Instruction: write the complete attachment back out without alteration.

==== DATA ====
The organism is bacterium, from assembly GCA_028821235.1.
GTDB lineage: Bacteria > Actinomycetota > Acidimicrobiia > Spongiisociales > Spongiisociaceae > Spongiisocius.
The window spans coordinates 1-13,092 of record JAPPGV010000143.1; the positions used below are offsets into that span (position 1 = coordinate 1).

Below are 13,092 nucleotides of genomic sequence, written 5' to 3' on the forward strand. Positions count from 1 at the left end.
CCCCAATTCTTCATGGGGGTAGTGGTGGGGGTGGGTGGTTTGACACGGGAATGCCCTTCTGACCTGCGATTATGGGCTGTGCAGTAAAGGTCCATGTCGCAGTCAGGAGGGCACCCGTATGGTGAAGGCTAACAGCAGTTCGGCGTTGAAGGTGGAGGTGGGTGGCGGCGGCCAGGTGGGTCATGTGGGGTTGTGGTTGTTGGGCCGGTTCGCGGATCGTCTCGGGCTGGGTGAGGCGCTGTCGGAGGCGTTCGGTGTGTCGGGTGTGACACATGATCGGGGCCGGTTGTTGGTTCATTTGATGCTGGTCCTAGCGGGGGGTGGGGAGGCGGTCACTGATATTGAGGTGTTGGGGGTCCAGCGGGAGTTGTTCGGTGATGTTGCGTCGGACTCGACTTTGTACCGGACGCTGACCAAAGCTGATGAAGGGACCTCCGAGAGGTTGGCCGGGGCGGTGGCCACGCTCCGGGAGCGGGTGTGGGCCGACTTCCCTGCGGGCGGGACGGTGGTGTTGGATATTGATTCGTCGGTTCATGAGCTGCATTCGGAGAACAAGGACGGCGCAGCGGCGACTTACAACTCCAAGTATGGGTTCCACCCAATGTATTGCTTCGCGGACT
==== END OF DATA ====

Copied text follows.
The organism is bacterium, from assembly GCA_028821235.1.
GTDB lineage: Bacteria > Actinomycetota > Acidimicrobiia > Spongiisociales > Spongiisociaceae > Spongiisocius.
The window spans coordinates 1-13,092 of record JAPPGV010000143.1; the positions used below are offsets into that span (position 1 = coordinate 1).

Below are 13,092 nucleotides of genomic sequence, written 5' to 3' on the forward strand. Positions count from 1 at the left end.
CCCCAATTCTTCATGGGGGTAGTGGTGGGGGTGGGTGGTTTGACACGGGAATGCCCTTCTGACCTGCGATTATGGGCTGTGCAGTAAAGGTCCATGTCGCAGTCAGGAGGGCACCCGTATGGTGAAGGCTAACAGCAGTTCGGCGTTGAAGGTGGAGGTGGGTGGCGGCGGCCAGGTGGGTCATGTGGGGTTGTGGTTGTTGGGCCGGTTCGCGGATCGTCTCGGGCTGGGTGAGGCGCTGTCGGAGGCGTTCGGTGTGTCGGGTGTGACACATGATCGGGGCCGGTTGTTGGTTCATTTGATGCTGGTCCTAGCGGGGGGTGGGGAGGCGGTCACTGATATTGAGGTGTTGGGGGTCCAGCGGGAGTTGTTCGGTGATGTTGCGTCGGACTCGACTTTGTACCGGACGCTGACCAAAGCTGATGAAGGGACCTCCGAGAGGTTGGCCGGGGCGGTGGCCACGCTCCGGGAGCGGGTGTGGGCCGACTTCCCTGCGGGCGGGACGGTGGTGTTGGATATTGATTCGTCGGTTCATGAGCTGCATTCGGAGAACAAGGACGGCGCAGCGGCGACTTACAACTCCAAGTATGGGTTCCACCCAATGTATTGCTTCGCGGACT